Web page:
Varying extracellular concentrations of different purinergic metabolites, such as ATP, ADP and adenosine, are reliable indicators of the tissue status during inflammation, entailing a robust regulatory system of the immune response (94–97).
Adenosine is a potent modulator of inflammation and immune responses (98). Adenosine regulates function, proliferation and activation of immune cells, and promotes the resolution of inflammation dampening the immune response in physiological and pathological situations, acting as a self-limiting signal (96). Platelets, endothelial cells, neutrophils and macrophages are considered an important source that contributes to increasing extracellular adenosine during inflammation (99) (Table 1). It is well-known that adenosine biases TLR4. Adenosine, by A2AR activation, can inhibit LPS-induced TLR4-mediated responses, by inhibiting Th1-polarizing responses (TNF-α, IL-12p70) and activating anti-inflammatory cytokine production and Th2-polarizing responses (IL-6 and IL-10) (111, 112) and inflammation-resolving properties (113). Adenosine produces increased levels of cAMP, and this second messenger inhibits LPS-induced IL-12 production in murine peritoneal macrophages (114), decreases LPS-induced TNF but enhances IL-10 in human monocytes (115). Nevertheless, the effects of cAMP on TLR-mediated cytokine production can be dependent on cell type. Recent evidence suggests that cAMP levels in chondrocytes are an indicator of the metabolic function, with low levels indicating cartilage degradation, and increased levels suggesting an increased cartilage synthesis (116).
As mentioned, TLRs are activated during OA progression, particularly TLR4 (93). Different drugs have been shown to decrease the inflammatory and catabolic response in OA chondrocytes stimulated with different DAMPs by inhibiting the TLR4/MyD88/NF-κB signaling pathway (93). In murine articular chondrocytes, hyaluronan (HA) fragments have been found to induce inflammation via CD44 and TLR4 and NF-kB activation; adenosine can attenuate this inflammation process via A2AR activation (117). Although the exact mechanism has not yet been fully elucidated, it is known that adenosine produces high levels of cAMP that activate protein kinase A (PKA) and inhibit NF-κB (118). No data has been found in the literature, but this mechanism must be altered in OA progression.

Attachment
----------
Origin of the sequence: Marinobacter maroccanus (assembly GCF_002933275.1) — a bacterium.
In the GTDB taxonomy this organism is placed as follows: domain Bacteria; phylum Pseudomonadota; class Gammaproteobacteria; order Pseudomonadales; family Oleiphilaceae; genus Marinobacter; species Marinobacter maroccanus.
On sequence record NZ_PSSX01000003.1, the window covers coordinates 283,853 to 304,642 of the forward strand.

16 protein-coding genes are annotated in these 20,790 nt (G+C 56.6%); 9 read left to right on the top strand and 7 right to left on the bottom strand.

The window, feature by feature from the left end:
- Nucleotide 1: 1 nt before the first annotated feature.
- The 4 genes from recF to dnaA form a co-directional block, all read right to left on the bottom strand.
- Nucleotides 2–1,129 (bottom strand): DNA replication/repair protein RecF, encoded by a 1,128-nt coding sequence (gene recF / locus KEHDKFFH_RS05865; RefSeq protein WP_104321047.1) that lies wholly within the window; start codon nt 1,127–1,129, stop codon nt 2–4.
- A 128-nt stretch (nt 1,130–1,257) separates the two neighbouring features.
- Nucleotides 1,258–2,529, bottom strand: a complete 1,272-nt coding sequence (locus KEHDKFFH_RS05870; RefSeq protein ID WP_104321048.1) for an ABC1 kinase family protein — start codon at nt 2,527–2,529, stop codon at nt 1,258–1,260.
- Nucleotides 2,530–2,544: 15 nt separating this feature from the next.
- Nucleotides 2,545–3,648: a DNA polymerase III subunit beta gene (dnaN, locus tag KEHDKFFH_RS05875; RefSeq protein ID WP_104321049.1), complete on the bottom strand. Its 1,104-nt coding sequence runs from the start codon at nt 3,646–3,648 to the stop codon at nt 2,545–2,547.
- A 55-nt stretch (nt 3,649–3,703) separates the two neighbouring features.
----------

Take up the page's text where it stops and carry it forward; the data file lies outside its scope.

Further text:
In contrast to the anti-inflammatory role of adenosine-mediated purinergic signaling, nucleotide receptors promote inflammatory mechanisms (3). Elevated concentrations of ATP are usually a warning sign of cell death detected by immune cells at sites of active inflammation. Extracellular ATP plays an important role in the innate immune response, upregulating the inflammatory pathways (119). Extracellular ATP (in the millimolar range) predominantly induces proinflammatory effects through activation of the low affinity receptor P2X7 (120), but low (micromolar) extracellular ATP concentrations exert immunosuppressive action through the activation of the high affinity P2Y11 receptor (121, 122).
ATP is considered like a DAMP in OA as it activates TLR4 and leads to NLRP3 inflammasome activation and caspase-1-mediated IL-1β secretion (123) and activates NF-κβ signaling (124), leading to cartilage degradation and synovial inflammation.
Purinergic System in OA and Modulation by Metainflammation
The direct effect on the joint of purinergic system activation in different cell subtypes has been described extensively (18, 125). Therefore, we shall only concentrate on the modulation of the purinergic system in chondrocytes, since they play a key role in OA.
Adenosine and Its Receptors in OA
The presence of adenosine receptors in human articular chondrocytes was first discovered in 1999 (126), and they were further characterized in bovine chondrocytes in the presence or absence of low-frequency low-energy pulsed electromagnetic fields (PEMFs) (127). Since then, much importance has been conferred to the role of adenosine in the regulation of inflammatory processes in cartilage and the maintenance of joint homeostasis, modulating the release of pro-inflammatory mediators and cytokines (128). All four adenosine receptors are expressed in chondrocytes, but A2AR and A3R are particularly relevant (18, 22, 128, 129).